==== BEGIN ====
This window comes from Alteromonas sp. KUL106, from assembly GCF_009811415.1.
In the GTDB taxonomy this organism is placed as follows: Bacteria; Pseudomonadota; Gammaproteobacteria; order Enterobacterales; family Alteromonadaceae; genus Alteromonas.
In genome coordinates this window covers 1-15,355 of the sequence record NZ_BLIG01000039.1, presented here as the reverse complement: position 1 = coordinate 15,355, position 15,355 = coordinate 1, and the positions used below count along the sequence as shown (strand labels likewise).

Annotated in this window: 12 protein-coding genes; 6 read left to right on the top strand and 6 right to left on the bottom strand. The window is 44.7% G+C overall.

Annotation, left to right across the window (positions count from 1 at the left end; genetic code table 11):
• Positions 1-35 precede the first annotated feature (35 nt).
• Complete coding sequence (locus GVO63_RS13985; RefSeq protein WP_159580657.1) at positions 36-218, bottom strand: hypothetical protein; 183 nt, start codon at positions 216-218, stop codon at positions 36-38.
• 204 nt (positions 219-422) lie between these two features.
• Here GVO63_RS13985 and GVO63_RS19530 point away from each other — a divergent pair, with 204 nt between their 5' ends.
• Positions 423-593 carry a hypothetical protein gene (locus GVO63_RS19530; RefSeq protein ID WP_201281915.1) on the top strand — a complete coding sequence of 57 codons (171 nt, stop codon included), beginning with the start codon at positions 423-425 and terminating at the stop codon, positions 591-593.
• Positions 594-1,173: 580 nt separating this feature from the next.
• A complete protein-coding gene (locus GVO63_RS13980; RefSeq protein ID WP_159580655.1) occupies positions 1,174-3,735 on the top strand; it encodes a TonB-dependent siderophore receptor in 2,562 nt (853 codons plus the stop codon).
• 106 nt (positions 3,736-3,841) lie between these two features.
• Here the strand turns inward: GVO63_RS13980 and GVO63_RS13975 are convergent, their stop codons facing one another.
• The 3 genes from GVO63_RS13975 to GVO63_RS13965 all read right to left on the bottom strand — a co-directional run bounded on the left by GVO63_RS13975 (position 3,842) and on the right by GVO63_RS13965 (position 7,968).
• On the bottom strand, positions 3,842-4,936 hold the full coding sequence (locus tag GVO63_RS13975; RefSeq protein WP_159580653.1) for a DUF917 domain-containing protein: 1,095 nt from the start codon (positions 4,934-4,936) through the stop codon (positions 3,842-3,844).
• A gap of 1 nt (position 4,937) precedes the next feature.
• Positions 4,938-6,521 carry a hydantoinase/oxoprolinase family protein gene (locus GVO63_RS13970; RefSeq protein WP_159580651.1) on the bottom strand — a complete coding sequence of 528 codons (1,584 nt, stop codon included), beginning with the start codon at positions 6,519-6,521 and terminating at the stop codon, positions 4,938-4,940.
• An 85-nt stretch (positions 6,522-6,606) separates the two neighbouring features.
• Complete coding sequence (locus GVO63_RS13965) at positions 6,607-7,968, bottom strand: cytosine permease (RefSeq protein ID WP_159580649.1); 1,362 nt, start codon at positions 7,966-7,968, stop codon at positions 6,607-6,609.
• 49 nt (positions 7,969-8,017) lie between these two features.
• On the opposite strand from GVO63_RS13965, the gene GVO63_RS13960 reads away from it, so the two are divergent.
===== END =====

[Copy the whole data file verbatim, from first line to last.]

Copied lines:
This window comes from Alteromonas sp. KUL106, from assembly GCF_009811415.1.
In the GTDB taxonomy this organism is placed as follows: Bacteria; Pseudomonadota; Gammaproteobacteria; order Enterobacterales; family Alteromonadaceae; genus Alteromonas.
In genome coordinates this window covers 1-15,355 of the sequence record NZ_BLIG01000039.1, presented here as the reverse complement: position 1 = coordinate 15,355, position 15,355 = coordinate 1, and the positions used below count along the sequence as shown (strand labels likewise).

Annotated in this window: 12 protein-coding genes; 6 read left to right on the top strand and 6 right to left on the bottom strand. The window is 44.7% G+C overall.

Annotation, left to right across the window (positions count from 1 at the left end; genetic code table 11):
• Positions 1-35 precede the first annotated feature (35 nt).
• Complete coding sequence (locus GVO63_RS13985; RefSeq protein WP_159580657.1) at positions 36-218, bottom strand: hypothetical protein; 183 nt, start codon at positions 216-218, stop codon at positions 36-38.
• 204 nt (positions 219-422) lie between these two features.
• Here GVO63_RS13985 and GVO63_RS19530 point away from each other — a divergent pair, with 204 nt between their 5' ends.
• Positions 423-593 carry a hypothetical protein gene (locus GVO63_RS19530; RefSeq protein ID WP_201281915.1) on the top strand — a complete coding sequence of 57 codons (171 nt, stop codon included), beginning with the start codon at positions 423-425 and terminating at the stop codon, positions 591-593.
• Positions 594-1,173: 580 nt separating this feature from the next.
• A complete protein-coding gene (locus GVO63_RS13980; RefSeq protein ID WP_159580655.1) occupies positions 1,174-3,735 on the top strand; it encodes a TonB-dependent siderophore receptor in 2,562 nt (853 codons plus the stop codon).
• 106 nt (positions 3,736-3,841) lie between these two features.
• Here the strand turns inward: GVO63_RS13980 and GVO63_RS13975 are convergent, their stop codons facing one another.
• The 3 genes from GVO63_RS13975 to GVO63_RS13965 all read right to left on the bottom strand — a co-directional run bounded on the left by GVO63_RS13975 (position 3,842) and on the right by GVO63_RS13965 (position 7,968).
• On the bottom strand, positions 3,842-4,936 hold the full coding sequence (locus tag GVO63_RS13975; RefSeq protein WP_159580653.1) for a DUF917 domain-containing protein: 1,095 nt from the start codon (positions 4,934-4,936) through the stop codon (positions 3,842-3,844).
• A gap of 1 nt (position 4,937) precedes the next feature.
• Positions 4,938-6,521 carry a hydantoinase/oxoprolinase family protein gene (locus GVO63_RS13970; RefSeq protein WP_159580651.1) on the bottom strand — a complete coding sequence of 528 codons (1,584 nt, stop codon included), beginning with the start codon at positions 6,519-6,521 and terminating at the stop codon, positions 4,938-4,940.
• An 85-nt stretch (positions 6,522-6,606) separates the two neighbouring features.
• Complete coding sequence (locus GVO63_RS13965) at positions 6,607-7,968, bottom strand: cytosine permease (RefSeq protein ID WP_159580649.1); 1,362 nt, start codon at positions 7,966-7,968, stop codon at positions 6,607-6,609.
• 49 nt (positions 7,969-8,017) lie between these two features.
• On the opposite strand from GVO63_RS13965, the gene GVO63_RS13960 reads away from it, so the two are divergent.